Calcium supplements could increase risk of heart disease, a new study has found, but calcium rich foods may help to protect the heart.
The new research was carried out by scientists at the Johns Hopkins University School of Medicine in the USA and it builds on the findings of a number of previous studies.
The results show calcium supplements make people more prone to the build-up of plaque in arteries, which contributes to the risk of a heart attack.
The study was prompted in large part because the scientists wanted to build on previous research that had discovered that calcium supplements never actually make it to a person’s bones and instead accumulate in soft tissue and muscles, such as the heart.
The researchers, who worked with scientists from several other universities, collected medical information from more than 6,000 individuals over time to look at the risk factors and characteristics of cardiovascular disease.
The team of researchers focused on 2,742 participants who completed dietary questionnaires and had CT scans taken at the beginning of the study and 10 years later.
Calcium supplements lead to build-up of plaque
They found that people who used supplements showed a 22 percent increased likelihood of developing heart disease over the decade. This was after taking into account demographic factors such as exercise habits, smoking, weight, blood sugar and family medical history.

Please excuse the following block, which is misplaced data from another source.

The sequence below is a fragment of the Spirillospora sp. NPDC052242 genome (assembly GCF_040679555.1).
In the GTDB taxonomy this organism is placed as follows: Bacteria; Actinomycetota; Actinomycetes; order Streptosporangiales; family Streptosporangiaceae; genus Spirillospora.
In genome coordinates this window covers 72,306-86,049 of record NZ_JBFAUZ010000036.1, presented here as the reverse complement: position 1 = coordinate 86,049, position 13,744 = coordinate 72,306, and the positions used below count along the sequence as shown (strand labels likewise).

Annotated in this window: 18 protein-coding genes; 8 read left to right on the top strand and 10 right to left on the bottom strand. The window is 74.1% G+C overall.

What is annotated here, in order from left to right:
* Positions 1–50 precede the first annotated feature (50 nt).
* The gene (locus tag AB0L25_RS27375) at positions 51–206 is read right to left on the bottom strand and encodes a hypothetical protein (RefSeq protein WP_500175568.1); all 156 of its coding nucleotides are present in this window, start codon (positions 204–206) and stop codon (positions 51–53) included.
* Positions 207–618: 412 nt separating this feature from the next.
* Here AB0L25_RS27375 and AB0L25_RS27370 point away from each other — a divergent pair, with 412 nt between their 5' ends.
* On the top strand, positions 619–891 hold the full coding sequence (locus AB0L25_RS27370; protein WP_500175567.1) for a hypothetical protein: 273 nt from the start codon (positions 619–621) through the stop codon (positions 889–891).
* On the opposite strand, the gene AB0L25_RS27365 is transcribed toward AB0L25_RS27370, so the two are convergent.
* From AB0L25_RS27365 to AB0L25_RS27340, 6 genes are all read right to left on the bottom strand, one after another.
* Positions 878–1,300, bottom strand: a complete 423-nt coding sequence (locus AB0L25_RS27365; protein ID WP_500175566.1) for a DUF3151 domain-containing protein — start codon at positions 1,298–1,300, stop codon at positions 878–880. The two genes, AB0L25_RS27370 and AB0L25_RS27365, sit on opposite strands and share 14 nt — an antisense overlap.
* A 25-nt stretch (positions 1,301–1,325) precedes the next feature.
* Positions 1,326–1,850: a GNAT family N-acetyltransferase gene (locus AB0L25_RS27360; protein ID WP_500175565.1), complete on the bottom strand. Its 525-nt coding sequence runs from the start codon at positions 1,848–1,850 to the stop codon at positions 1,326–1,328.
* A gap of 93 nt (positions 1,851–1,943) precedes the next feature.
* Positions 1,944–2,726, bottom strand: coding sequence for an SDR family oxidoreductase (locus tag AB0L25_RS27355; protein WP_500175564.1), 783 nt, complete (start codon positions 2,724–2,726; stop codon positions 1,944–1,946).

The research did find that those who consumed the highest levels of calcium from both foods and supplements were 27 percent less likely to develop heart disease. It reached that conclusion by comparing the 20 percent of participants with the highest calcium intake, from both diet and supplements, to the 20 percent with the lowest calcium intake.
However, that statistic looked at total calcium intake in people who took in the nutrient from food and/or supplements. Going a step further, the researchers separated out calcium intake by source. They found that people who took calcium supplements had a significant increase in the risk of plaque build-up in their arteries, as well as in their odds for heart disease, compared to people who didn't take the supplements.
The researchers said their findings give people reason to use caution when taking calcium supplements. It is better for people to get calcium from food such as dairy products, leafy green vegetables, and fortified cereal and juices, they said.
"We think the body metabolises supplements and dietary calcium differently," said Dr. Erin Michos, Associate Professor of Medicine at the Johns Hopkins University School of Medicine. "If you are worried about your bones, then get your calcium through food."
However, Dr Michos acknowledged that there were limitations to the study as it was observational and looked at patient data and she said that a larger, more extensive clinical trial now needs to be done.
The study is published in the Journal of the American Heart Association.